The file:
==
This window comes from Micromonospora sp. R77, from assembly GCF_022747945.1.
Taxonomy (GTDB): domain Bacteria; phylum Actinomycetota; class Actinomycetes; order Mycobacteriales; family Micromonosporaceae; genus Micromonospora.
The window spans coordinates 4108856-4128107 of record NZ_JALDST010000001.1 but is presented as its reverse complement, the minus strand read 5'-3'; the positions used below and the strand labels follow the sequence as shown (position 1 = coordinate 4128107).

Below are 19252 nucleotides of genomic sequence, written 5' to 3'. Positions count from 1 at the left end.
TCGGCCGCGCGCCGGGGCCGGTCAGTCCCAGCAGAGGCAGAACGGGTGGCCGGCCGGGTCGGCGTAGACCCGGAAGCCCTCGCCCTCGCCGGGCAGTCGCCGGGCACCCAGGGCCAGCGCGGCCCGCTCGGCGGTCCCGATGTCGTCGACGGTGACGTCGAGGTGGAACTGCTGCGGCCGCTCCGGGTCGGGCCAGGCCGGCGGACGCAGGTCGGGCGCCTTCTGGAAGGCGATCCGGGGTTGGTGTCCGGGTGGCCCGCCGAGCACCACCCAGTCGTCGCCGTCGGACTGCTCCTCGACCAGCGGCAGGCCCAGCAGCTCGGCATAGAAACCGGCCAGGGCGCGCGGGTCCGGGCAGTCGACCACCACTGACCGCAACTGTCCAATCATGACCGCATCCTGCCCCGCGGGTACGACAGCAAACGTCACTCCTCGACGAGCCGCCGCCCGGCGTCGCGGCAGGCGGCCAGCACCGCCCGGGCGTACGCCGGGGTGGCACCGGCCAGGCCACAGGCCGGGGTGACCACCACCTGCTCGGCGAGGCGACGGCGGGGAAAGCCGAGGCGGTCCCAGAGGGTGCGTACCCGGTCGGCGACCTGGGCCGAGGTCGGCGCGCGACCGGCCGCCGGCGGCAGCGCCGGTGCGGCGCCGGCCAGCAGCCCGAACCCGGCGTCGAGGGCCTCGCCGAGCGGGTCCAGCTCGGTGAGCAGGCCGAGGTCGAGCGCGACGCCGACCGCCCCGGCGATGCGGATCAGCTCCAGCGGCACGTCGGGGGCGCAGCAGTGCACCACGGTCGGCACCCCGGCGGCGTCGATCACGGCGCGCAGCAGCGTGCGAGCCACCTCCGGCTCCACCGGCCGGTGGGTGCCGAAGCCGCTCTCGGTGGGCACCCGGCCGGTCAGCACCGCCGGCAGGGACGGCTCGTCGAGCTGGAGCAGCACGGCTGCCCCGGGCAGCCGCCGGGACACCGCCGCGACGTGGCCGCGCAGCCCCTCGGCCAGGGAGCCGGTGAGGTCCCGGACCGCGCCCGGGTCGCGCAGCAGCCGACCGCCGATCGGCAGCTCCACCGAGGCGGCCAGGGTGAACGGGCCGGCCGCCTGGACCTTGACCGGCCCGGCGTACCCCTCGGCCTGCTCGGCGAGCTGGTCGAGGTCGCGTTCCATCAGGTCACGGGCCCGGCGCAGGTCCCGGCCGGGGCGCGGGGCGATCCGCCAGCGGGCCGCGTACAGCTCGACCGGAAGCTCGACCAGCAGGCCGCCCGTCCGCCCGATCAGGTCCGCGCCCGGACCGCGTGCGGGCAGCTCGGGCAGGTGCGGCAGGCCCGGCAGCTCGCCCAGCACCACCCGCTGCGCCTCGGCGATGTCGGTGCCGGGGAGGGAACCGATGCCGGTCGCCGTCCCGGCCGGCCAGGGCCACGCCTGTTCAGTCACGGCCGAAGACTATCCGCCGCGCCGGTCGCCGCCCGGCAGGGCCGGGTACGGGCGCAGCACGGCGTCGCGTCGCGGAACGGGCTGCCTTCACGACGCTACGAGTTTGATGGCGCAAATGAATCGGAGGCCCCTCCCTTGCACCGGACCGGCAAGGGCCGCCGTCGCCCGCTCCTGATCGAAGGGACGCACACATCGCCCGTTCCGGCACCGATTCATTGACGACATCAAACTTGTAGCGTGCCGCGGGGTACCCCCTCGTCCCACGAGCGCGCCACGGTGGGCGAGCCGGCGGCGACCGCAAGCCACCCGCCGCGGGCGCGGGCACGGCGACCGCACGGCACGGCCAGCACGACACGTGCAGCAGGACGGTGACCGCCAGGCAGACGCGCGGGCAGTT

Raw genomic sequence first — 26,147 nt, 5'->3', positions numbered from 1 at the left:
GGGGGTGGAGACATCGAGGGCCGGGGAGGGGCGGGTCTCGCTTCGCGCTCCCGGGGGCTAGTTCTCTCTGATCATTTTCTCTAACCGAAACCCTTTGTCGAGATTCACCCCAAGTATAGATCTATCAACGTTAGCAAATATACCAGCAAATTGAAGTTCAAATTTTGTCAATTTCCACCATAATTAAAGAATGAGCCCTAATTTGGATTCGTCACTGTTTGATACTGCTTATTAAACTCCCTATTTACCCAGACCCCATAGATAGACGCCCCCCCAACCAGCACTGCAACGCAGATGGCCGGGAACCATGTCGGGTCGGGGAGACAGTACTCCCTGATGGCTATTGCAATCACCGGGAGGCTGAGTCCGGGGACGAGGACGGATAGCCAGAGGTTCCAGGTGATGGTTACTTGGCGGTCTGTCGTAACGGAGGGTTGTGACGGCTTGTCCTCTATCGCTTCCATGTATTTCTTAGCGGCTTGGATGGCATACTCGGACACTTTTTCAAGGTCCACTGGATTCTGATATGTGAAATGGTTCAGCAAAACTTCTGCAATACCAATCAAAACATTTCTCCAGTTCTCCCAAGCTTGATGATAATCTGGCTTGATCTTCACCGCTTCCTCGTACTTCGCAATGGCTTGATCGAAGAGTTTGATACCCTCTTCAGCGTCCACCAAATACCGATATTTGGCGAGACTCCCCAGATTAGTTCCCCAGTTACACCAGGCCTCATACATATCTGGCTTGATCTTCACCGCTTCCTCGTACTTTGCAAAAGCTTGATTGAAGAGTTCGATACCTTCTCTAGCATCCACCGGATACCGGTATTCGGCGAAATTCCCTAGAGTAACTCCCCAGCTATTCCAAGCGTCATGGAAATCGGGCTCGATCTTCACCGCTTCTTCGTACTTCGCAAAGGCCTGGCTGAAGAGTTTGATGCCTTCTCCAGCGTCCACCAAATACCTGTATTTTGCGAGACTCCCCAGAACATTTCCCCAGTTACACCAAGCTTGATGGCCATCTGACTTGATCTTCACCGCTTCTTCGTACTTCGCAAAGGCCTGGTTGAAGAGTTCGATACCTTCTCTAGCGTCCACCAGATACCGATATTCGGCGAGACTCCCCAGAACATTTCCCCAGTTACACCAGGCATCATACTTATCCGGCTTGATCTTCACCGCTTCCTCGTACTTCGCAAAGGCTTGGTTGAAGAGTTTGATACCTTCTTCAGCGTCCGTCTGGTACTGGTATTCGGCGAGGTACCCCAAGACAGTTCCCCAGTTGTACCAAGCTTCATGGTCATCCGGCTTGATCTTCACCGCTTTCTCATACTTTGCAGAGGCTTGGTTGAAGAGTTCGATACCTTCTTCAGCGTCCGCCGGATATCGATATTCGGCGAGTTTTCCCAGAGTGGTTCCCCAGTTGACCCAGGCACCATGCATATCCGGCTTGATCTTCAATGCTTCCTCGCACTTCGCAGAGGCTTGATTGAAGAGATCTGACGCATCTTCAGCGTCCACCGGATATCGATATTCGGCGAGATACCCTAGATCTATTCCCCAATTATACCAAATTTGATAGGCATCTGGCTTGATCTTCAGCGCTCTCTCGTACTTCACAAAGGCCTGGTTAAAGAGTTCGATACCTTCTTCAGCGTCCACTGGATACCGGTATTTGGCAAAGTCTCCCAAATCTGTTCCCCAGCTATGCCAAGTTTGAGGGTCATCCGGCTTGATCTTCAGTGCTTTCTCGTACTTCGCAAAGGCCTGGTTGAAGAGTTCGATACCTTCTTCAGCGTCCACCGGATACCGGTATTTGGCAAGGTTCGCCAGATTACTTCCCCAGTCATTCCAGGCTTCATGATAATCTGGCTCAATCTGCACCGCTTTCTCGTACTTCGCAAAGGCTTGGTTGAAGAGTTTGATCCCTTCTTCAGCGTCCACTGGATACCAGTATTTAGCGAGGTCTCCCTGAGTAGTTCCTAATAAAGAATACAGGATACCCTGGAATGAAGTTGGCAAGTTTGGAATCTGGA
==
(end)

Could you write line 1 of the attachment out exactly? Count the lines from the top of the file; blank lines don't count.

This window comes from Micromonospora sp. R77, from assembly GCF_022747945.1.